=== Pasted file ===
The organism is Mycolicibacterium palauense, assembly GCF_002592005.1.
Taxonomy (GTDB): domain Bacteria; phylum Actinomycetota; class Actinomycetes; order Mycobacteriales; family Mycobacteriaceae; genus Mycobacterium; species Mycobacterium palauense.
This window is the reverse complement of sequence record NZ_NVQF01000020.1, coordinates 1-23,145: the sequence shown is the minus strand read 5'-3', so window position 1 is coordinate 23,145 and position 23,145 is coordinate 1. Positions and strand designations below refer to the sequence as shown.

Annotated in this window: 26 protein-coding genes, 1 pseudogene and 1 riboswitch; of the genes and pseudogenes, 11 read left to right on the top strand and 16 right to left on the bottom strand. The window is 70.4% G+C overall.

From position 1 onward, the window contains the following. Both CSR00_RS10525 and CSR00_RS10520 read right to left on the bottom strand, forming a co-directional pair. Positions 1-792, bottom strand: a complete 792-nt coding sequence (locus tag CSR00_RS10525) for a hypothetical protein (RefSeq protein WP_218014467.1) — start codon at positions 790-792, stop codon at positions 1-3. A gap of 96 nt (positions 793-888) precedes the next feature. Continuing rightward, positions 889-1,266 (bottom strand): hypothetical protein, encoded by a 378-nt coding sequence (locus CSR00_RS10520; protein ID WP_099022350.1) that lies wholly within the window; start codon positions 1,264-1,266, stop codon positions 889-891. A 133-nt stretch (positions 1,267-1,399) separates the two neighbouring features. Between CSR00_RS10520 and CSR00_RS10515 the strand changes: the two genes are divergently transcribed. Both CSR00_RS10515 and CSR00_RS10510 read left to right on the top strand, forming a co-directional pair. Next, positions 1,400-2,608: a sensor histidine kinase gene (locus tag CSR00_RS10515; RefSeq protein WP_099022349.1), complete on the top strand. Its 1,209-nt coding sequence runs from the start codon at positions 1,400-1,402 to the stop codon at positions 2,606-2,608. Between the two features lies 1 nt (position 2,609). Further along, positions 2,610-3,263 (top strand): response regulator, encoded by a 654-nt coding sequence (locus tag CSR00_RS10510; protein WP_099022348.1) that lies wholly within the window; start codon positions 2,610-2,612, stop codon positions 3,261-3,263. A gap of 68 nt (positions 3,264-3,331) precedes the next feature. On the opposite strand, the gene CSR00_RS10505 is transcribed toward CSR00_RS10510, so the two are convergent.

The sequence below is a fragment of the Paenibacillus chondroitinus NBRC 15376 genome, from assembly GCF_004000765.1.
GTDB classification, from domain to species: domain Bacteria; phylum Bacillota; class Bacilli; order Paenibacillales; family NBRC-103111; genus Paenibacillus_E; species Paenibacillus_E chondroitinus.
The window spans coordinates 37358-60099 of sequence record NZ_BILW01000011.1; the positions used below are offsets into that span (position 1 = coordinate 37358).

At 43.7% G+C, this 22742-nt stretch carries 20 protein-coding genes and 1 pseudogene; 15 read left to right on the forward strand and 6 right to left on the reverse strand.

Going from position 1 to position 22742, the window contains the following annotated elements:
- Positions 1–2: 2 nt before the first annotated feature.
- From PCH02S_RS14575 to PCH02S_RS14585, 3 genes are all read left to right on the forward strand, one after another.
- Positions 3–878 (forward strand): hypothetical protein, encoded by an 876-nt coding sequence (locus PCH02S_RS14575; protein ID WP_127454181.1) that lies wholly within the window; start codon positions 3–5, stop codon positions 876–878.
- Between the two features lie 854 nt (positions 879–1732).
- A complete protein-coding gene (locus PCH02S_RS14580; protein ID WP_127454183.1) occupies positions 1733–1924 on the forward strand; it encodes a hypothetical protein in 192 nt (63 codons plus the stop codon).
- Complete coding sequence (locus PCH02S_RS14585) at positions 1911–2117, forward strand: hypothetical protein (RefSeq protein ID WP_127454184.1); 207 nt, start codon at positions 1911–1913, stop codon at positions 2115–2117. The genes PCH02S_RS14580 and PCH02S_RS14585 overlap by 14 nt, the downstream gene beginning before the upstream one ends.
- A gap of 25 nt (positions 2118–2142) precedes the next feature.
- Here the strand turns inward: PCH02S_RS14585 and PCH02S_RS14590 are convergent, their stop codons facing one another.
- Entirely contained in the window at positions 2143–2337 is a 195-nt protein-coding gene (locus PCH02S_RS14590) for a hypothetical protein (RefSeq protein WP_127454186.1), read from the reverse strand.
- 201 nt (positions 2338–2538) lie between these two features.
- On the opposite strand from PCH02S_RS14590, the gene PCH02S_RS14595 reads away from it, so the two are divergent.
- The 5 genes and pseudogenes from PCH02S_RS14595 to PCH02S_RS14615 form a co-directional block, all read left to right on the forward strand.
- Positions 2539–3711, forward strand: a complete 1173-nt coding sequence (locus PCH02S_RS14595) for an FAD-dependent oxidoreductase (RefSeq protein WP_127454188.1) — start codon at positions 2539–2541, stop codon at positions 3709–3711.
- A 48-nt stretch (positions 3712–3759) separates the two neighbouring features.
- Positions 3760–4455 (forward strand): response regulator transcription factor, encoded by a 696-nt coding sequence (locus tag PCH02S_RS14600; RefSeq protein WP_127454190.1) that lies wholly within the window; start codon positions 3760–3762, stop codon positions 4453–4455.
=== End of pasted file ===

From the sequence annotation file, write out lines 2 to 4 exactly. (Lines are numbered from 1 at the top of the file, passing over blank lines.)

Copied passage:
Taxonomy (GTDB): domain Bacteria; phylum Actinomycetota; class Actinomycetes; order Mycobacteriales; family Mycobacteriaceae; genus Mycobacterium; species Mycobacterium palauense.
This window is the reverse complement of sequence record NZ_NVQF01000020.1, coordinates 1-23,145: the sequence shown is the minus strand read 5'-3', so window position 1 is coordinate 23,145 and position 23,145 is coordinate 1. Positions and strand designations below refer to the sequence as shown.

Annotated in this window: 26 protein-coding genes, 1 pseudogene and 1 riboswitch; of the genes and pseudogenes, 11 read left to right on the top strand and 16 right to left on the bottom strand. The window is 70.4% G+C overall.